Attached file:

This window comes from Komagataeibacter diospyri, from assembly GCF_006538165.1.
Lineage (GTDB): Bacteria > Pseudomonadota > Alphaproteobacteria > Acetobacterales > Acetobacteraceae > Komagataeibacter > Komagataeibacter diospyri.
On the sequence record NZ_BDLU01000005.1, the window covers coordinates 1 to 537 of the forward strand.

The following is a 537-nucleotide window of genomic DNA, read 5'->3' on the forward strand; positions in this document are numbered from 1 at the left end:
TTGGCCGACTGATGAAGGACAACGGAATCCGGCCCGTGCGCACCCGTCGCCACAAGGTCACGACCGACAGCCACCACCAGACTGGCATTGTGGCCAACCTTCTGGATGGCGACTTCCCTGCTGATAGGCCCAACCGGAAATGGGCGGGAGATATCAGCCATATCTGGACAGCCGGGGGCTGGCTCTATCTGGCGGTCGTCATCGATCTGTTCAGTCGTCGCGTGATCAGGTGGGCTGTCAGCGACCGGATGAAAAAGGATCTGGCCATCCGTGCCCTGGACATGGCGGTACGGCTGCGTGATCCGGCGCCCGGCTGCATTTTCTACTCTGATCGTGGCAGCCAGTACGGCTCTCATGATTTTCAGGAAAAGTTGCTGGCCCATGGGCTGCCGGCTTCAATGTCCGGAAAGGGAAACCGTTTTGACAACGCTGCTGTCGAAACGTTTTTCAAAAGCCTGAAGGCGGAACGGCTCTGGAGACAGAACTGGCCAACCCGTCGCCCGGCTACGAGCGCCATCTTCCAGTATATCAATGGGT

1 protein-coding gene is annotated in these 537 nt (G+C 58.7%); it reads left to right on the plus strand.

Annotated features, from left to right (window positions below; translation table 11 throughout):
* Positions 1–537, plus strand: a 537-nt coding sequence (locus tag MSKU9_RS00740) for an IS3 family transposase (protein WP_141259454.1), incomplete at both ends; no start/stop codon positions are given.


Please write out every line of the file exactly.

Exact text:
This window comes from Komagataeibacter diospyri, from assembly GCF_006538165.1.
Lineage (GTDB): Bacteria > Pseudomonadota > Alphaproteobacteria > Acetobacterales > Acetobacteraceae > Komagataeibacter > Komagataeibacter diospyri.
On the sequence record NZ_BDLU01000005.1, the window covers coordinates 1 to 537 of the forward strand.

The following is a 537-nucleotide window of genomic DNA, read 5'->3' on the forward strand; positions in this document are numbered from 1 at the left end:
TTGGCCGACTGATGAAGGACAACGGAATCCGGCCCGTGCGCACCCGTCGCCACAAGGTCACGACCGACAGCCACCACCAGACTGGCATTGTGGCCAACCTTCTGGATGGCGACTTCCCTGCTGATAGGCCCAACCGGAAATGGGCGGGAGATATCAGCCATATCTGGACAGCCGGGGGCTGGCTCTATCTGGCGGTCGTCATCGATCTGTTCAGTCGTCGCGTGATCAGGTGGGCTGTCAGCGACCGGATGAAAAAGGATCTGGCCATCCGTGCCCTGGACATGGCGGTACGGCTGCGTGATCCGGCGCCCGGCTGCATTTTCTACTCTGATCGTGGCAGCCAGTACGGCTCTCATGATTTTCAGGAAAAGTTGCTGGCCCATGGGCTGCCGGCTTCAATGTCCGGAAAGGGAAACCGTTTTGACAACGCTGCTGTCGAAACGTTTTTCAAAAGCCTGAAGGCGGAACGGCTCTGGAGACAGAACTGGCCAACCCGTCGCCCGGCTACGAGCGCCATCTTCCAGTATATCAATGGGT

1 protein-coding gene is annotated in these 537 nt (G+C 58.7%); it reads left to right on the plus strand.

Annotated features, from left to right (window positions below; translation table 11 throughout):
* Positions 1–537, plus strand: a 537-nt coding sequence (locus tag MSKU9_RS00740) for an IS3 family transposase (protein WP_141259454.1), incomplete at both ends; no start/stop codon positions are given.